It takes little imagination for any of us to see that mobile apps and tablets are technologies no longer on a distant horizon; they are becoming mainstream in the best training-teaching-learning venues just as they have become common in day-to-day life for any of us with access to tech tools. The Horizon Report Higher Education edition, as always, itself serves as a first-rate learning object by leading us to tremendous examples of these tools in use. There is, for example, the Stanford University iPhone and iPad Apps coursefreely accessible online as an example of how a learning opportunity about iPhones and iPads is delivered on the very devices it helps learners master. There is also the story about Drew University’s “Wall Street Semester” program, which provides an innovative and adaptable example of how tablets become a central tool in creatively engaging learning opportunities. There is something wonderfully circular and cohesive in how these two technologies in this horizon intersect with others such as gesture-based computing—the technology we so comfortably use on our smartphones and our tablets—and the Internet of Things.

As we move a bit further out—into the two- to three-year horizon—we see how game-based learning continues to play an increasingly important role in learning, and how learning analytics—using “the interpretation of a wide range of data produced by and gathered on behalf of students in order to assess…progress, predict future performance, and spot potential issues” (p. 22 of the report)—puts technology to use in producing significant and enviable results for learners and those who fund learning opportunities. A University at Albany research team provides a game-based learning example—one that helps learners “overcome critical decision-making biases”—and helps all of us begin dreaming about how we can adapt that model into our own training-teaching-learning endeavors. An article through EDUCAUSE, a collaborative partner with NMC on the Horizon Report Higher Education  edition, offers a concise and enticing summary of where we may be headed through our use of learning analytics tools in ways that would assist instructors as well as learners.

And then there is that relatively distant—four- to five-year—horizon where the somewhat dreamy yet completely imaginable tech tools are continuing to develop: gesture-based computing and the Internet of Things. The report notes that “an extensive review was unable to uncover many current examples in higher education of gesture-based software or devices being applied to specific learning examples” (p. 27), but a few online samples show us what we may be seeing in the not-too-distant future.  And when we move into the Internet of Things—“shorthand for network-aware smart objects that connect the physical world with the world of information” (p. 30)—we’re looking at a world where simple tasks such as documenting learners’ attendance in a class or workshop and disseminating information including class schedules, announcements, and information about homework are handled technologically through tagging systems while trainer-teacher-learners spend more time on what they should be doing: engaging in learning-oriented endeavors.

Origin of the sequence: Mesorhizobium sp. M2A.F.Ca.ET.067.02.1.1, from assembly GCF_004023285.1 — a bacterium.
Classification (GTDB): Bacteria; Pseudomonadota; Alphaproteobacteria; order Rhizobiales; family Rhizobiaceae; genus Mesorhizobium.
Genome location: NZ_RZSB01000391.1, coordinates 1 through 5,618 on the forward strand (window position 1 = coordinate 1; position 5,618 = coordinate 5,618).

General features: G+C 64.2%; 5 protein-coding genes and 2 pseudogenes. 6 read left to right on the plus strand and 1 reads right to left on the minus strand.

Next: What the Horizon Report Process Reminds Us About Collaborative Learning


On the Horizon Report 2012: Conversation, Community, and Learning (Part 1 of 3)

May 25, 2012

It behooves us to pay attention when an online document with a limited print run becomes an integral element in creating, fostering, representing, and sustaining a dynamically innovative community of trainer-teacher-learners. Which is why I once again am spending time with the New Media Consortium (NMC) flagship Horizon Report—the Higher Education Edition—at a time when the 2012 K-12 Edition is about to be released.

NMC playfully and accurately describes itself, in an introductory video, as being about “leadership, community, technology, research, creativity, experimentation, imagination, optimism, community, imagination, and passion…We want to help our members stay at the leading edge of technology…[while engaged in] research on emerging technology”—a goal it continually fulfills by drawing in participants and hundreds of thousands of readers from all over the world.

The process of producing those reports—to be reviewed again more thoroughly in the third of this three-part series of articles—creates its own ever-expanding community. Through documenting what is happening at the intersection of people, technology, and learning, the report actually extends the reach of that teaching-training-learning community—an an onsite-online community that keeps people in the forefront and sees technology as a tool supporting and enhancing successful learning.

NMC’s series of annual reports, including the Higher Education edition we are exploring here and others in the works, is an inspiring as well as thought- and world-changing tool no teacher-trainer-learner can afford to ignore. And it is amply augmented through its Navigator: “Part extensive library, part global project database, and part social network, Navigator allows users to easily search through the information, insights, and research of past NMC Horizon Projects, as well as the NMC’s expert analysis and extensive catalog of sharable rich media assets,” we read on the Horizon Report website.

The 2012 Higher Education edition of the report—part of a continuing collaboration between NMC and the EDUCAUSE Learning Initiative–continues the tradition of identifying key trends and significant challenges faced by those involved in higher education—a process that received further attention and refinement during a Horizon Report Advisory Board retreat in January 2012. It doesn’t take much for those of us involved in workplace learning and performance (staff training) endeavors to see how valuable and relevant this information is to us.